The Early Church and the Word of Wisdom

Brigham Young was influenced by the Mormons’ experience with the health code before he became the President of the Church. At best, early Word of Wisdom observance had a checkered history. It is true that some voices in Ohio urged complete abstinence. “Have not the authorities of the church in council assembled in this place, decided deliberately and positively,” wrote a Church editorialist at Kirtland in 1837, “that if any official members of this church shall violate or in any wise disregard the words of wisdom which the Lord has given for the benefit of his saints, he shall lose his office?”15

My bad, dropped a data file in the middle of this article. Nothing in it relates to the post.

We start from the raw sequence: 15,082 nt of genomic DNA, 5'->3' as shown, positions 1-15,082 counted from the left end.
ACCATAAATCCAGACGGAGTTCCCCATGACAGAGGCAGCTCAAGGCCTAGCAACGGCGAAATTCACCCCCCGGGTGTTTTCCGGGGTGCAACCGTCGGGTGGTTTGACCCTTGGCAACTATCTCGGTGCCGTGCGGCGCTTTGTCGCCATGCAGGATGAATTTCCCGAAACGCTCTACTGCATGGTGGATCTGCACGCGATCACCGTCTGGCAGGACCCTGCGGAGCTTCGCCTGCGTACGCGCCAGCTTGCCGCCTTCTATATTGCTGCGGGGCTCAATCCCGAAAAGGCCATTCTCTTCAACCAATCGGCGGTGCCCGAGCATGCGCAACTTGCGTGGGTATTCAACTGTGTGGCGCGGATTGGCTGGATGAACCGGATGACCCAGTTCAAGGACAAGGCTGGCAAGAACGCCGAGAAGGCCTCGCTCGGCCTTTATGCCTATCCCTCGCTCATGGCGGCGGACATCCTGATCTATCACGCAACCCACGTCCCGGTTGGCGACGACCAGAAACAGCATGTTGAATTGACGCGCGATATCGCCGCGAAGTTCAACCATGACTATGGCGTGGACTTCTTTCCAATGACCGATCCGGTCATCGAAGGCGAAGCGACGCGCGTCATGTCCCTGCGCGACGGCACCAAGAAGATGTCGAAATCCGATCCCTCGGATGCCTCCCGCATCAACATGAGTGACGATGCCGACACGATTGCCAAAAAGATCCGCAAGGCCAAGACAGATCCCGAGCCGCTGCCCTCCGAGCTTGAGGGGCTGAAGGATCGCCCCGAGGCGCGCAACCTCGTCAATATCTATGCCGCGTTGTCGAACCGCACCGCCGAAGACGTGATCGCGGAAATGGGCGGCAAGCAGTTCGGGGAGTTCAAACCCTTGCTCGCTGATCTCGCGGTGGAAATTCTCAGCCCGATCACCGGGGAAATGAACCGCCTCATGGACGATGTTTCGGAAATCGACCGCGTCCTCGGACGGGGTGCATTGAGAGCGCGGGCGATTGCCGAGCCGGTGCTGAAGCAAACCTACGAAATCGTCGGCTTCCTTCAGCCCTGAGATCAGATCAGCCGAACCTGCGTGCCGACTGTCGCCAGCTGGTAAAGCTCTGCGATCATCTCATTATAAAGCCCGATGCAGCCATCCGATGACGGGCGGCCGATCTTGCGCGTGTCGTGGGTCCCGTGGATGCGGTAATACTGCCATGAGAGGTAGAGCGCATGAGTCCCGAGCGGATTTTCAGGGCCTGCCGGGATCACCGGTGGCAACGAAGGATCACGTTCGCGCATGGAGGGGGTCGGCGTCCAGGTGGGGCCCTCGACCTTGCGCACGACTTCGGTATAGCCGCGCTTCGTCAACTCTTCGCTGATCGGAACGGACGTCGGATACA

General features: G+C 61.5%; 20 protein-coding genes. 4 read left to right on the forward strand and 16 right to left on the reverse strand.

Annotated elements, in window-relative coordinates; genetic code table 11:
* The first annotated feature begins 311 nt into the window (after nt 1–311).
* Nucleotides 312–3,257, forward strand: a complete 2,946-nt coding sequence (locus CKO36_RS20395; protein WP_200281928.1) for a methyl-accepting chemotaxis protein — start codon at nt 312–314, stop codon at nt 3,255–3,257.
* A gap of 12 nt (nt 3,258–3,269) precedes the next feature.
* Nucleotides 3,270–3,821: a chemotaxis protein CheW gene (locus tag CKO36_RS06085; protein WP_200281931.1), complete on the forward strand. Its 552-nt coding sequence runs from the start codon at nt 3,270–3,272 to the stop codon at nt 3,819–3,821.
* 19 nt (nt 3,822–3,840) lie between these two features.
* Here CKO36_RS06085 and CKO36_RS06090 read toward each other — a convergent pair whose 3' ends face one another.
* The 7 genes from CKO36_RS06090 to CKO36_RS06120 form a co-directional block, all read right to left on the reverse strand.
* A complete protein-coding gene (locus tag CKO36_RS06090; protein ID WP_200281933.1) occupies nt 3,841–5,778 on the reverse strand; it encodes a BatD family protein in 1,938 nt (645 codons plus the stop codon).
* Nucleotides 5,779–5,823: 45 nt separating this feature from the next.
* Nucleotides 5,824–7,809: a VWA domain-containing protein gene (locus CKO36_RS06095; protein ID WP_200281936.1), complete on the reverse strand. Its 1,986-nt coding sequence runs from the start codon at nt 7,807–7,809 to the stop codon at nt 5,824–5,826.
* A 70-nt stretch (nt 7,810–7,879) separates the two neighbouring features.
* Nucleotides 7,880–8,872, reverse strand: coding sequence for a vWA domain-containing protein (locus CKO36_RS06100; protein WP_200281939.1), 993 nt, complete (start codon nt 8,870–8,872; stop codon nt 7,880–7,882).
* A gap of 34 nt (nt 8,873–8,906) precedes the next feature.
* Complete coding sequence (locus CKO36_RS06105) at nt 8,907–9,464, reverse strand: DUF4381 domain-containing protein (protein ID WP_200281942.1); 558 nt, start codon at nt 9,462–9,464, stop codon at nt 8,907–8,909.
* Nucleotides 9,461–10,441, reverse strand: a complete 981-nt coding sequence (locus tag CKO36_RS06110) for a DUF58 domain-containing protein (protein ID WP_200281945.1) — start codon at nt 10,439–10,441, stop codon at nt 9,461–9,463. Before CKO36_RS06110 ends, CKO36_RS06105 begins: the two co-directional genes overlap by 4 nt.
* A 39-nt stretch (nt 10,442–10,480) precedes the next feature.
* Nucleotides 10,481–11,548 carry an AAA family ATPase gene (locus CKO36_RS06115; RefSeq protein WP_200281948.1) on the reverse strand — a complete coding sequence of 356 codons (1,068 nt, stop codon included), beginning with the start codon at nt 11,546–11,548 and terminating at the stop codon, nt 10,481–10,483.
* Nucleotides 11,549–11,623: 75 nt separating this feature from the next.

Such strict views led to turmoil and schism in Missouri,16 and by the time the Church established its headquarters at Nauvoo, Joseph Smith declined to enforce a policy of abstinence. After one Church elder preached a long sermon that enjoined the Saints to “sanctity, solemnity, and temperance in the extreme, in the rigid sectarian style,” Joseph reproved him for being “pharisaical and hypocritical and [for] not edifying the people.” Later that evening, a Church council concluded “that a forced abstinence was not making us free but we should be under bondage with a yoak [sic] upon our necks.”17 The decision apparently reflected the Latter-day Saint ideals of personal conscience and forbearance as well as the reality that an enforced compliance might tear the social fabric of the Church.